• Re:Well... (Score:5, Insightful)

    by PopeRatzo (965947) on Wednesday January 01, 2014 @09:48PM (#45841911) Homepage Journal

    Of course you are right. I see precious little evidence that the Bible has influenced society much at all, except to give people stuff to fight about. Part 1 is about making sure your enemy is smote and placed beneath you and don't eat pork or have buttsex and Part 2 is all about, "forget Part 1".

    And as soon as some Christian leader starts to actually take the Christ stuff seriously, like Pope Francis, all the Christians start getting mad at him for being a commie. Go figure.

  • by zippthorne (748122) on Wednesday January 01, 2014 @11:59PM (#45842737) Journal

    Hang on. Your new year's resolution is to tell other people to do something that you believe will improve their lives?

  • Re:Well... (Score:4, Insightful)

    by IICV (652597) on Thursday January 02, 2014 @02:02AM (#45843315)

    First, I don't see why Ayn is expected to not create fantastical characters in a work of fiction. Nobody would read it if it were just a mirror image of society.

    Do you really not see the difference between Frodo Baggins and Dagny Taggart? Frodo is a fantastical character - he's a short-statured member of a race of hairy-footed little men who live in hills, have eleventy-first birthday parties and possess a strange resistance to magic. But despite all this, he's understandable as a person: he hopes and struggles, he gives up and sometimes he wins. The actions he takes are ones we could see ourselves taking, if we happened to be in his fantastical situation and under the stresses he's under.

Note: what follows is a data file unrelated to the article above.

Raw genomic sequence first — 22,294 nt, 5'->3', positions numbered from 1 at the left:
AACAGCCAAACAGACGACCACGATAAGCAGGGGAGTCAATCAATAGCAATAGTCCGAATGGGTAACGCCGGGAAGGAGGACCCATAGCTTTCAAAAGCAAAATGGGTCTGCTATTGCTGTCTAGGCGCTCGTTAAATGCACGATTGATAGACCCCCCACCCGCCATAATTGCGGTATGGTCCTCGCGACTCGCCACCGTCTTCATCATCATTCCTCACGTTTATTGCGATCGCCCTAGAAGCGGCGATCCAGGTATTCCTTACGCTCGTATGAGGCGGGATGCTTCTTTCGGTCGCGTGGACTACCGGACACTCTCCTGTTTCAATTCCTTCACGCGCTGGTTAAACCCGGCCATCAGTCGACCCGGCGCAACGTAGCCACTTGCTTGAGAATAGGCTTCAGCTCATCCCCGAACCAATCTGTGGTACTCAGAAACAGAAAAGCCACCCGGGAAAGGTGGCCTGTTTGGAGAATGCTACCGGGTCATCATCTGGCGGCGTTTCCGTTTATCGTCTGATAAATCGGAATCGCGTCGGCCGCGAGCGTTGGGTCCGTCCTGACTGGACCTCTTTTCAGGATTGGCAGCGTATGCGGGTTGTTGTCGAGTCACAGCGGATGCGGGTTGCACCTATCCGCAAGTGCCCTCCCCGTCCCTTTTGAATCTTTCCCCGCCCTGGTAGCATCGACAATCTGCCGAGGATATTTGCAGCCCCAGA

Dagny Taggart is a fantastical caricature - she's a human, but not as we know it Jim. Everything she ever wanted sort of just happened to her, and she just does random insane shit because that's what the author needs her to do in order to move the plot along. It's really hard for an actual human being to identify with her, because she's the barest sketch of one.

  • by coder111 (912060) <{coder} {at} {rrmail.com}> on Thursday January 02, 2014 @03:21AM (#45843597)
    Before you start reading anything, do read Sagan's Demon-Haunted World first. It's a good introduction into telling lies and bullshit apart from stuff you can believe. I think scepticism and logic and scientific method are very lacking from today's education and peoples minds. This book takes a small step in fixing that.

    As for other books worth reading- other comments have plenty of good suggestions.

    --Coder
  • Re:Well... (Score:5, Insightful)

    by canadian_right (410687) <alexander.russell@telus.net> on Thursday January 02, 2014 @11:12AM (#45845723) Homepage

    As an atheist I often recommend that my religious friend read the bible. Most haven't read the "good book", and most find actually reading it a much better argument against being religious than anything I could tell them.